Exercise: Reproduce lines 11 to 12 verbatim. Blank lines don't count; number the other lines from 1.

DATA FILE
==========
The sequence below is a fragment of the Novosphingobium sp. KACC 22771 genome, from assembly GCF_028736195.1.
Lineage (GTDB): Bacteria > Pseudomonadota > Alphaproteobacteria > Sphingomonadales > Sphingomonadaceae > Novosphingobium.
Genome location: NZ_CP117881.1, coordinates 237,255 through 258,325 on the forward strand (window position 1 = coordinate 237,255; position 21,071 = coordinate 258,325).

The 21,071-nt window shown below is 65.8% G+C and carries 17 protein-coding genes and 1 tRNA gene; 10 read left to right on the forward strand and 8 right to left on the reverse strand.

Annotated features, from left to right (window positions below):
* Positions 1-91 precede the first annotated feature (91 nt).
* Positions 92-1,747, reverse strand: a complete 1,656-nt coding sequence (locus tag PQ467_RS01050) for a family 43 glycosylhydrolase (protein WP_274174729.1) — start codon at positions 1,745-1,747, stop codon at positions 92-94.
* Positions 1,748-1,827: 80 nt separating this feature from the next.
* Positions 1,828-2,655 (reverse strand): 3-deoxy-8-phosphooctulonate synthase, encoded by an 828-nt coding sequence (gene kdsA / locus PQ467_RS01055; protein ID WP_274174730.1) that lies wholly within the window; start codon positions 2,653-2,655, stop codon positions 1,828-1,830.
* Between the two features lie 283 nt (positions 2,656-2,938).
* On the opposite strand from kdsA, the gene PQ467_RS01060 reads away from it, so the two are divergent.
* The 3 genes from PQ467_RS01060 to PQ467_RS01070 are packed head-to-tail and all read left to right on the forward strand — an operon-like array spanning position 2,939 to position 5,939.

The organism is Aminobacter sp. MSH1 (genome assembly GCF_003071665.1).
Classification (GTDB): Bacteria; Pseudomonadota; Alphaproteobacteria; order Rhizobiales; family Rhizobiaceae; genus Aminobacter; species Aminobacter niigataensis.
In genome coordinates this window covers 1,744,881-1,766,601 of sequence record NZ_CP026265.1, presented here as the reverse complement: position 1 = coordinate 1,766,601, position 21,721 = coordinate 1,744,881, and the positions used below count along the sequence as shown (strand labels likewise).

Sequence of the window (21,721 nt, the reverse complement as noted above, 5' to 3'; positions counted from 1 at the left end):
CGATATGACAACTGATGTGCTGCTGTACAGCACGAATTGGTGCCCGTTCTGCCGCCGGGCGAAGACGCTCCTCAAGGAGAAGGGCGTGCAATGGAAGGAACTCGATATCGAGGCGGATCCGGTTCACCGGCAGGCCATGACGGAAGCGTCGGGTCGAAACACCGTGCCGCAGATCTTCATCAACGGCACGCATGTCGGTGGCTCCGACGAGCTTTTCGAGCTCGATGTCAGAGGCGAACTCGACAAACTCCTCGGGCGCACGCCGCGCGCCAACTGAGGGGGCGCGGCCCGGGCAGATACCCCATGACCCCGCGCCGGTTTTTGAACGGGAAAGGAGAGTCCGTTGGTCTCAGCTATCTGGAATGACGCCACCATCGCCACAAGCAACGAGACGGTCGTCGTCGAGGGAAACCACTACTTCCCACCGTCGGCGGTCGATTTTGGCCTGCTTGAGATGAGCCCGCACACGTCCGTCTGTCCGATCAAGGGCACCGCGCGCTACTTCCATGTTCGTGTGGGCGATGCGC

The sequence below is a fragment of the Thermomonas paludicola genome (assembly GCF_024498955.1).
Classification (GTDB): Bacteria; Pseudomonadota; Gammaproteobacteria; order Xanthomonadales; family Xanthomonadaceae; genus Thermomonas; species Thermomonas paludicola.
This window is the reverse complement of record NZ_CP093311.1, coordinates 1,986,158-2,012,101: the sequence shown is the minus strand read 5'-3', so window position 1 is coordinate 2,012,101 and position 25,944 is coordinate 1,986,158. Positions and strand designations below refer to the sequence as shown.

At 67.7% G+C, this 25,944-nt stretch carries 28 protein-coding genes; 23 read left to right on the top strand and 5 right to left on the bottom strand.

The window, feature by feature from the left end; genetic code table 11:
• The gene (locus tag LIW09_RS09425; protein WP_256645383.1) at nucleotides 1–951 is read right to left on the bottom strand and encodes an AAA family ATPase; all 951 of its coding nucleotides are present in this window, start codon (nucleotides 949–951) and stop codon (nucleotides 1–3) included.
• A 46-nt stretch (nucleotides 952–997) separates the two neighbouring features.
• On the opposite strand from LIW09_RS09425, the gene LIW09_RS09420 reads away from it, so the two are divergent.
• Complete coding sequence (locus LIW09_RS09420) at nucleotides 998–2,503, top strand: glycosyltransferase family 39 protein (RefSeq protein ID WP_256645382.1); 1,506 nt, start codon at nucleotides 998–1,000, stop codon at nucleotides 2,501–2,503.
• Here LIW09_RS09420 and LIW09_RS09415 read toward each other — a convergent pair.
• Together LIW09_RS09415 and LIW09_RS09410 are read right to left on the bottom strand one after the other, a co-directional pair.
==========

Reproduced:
* On the opposite strand from kdsA, the gene PQ467_RS01060 reads away from it, so the two are divergent.
* The 3 genes from PQ467_RS01060 to PQ467_RS01070 are packed head-to-tail and all read left to right on the forward strand — an operon-like array spanning position 2,939 to position 5,939.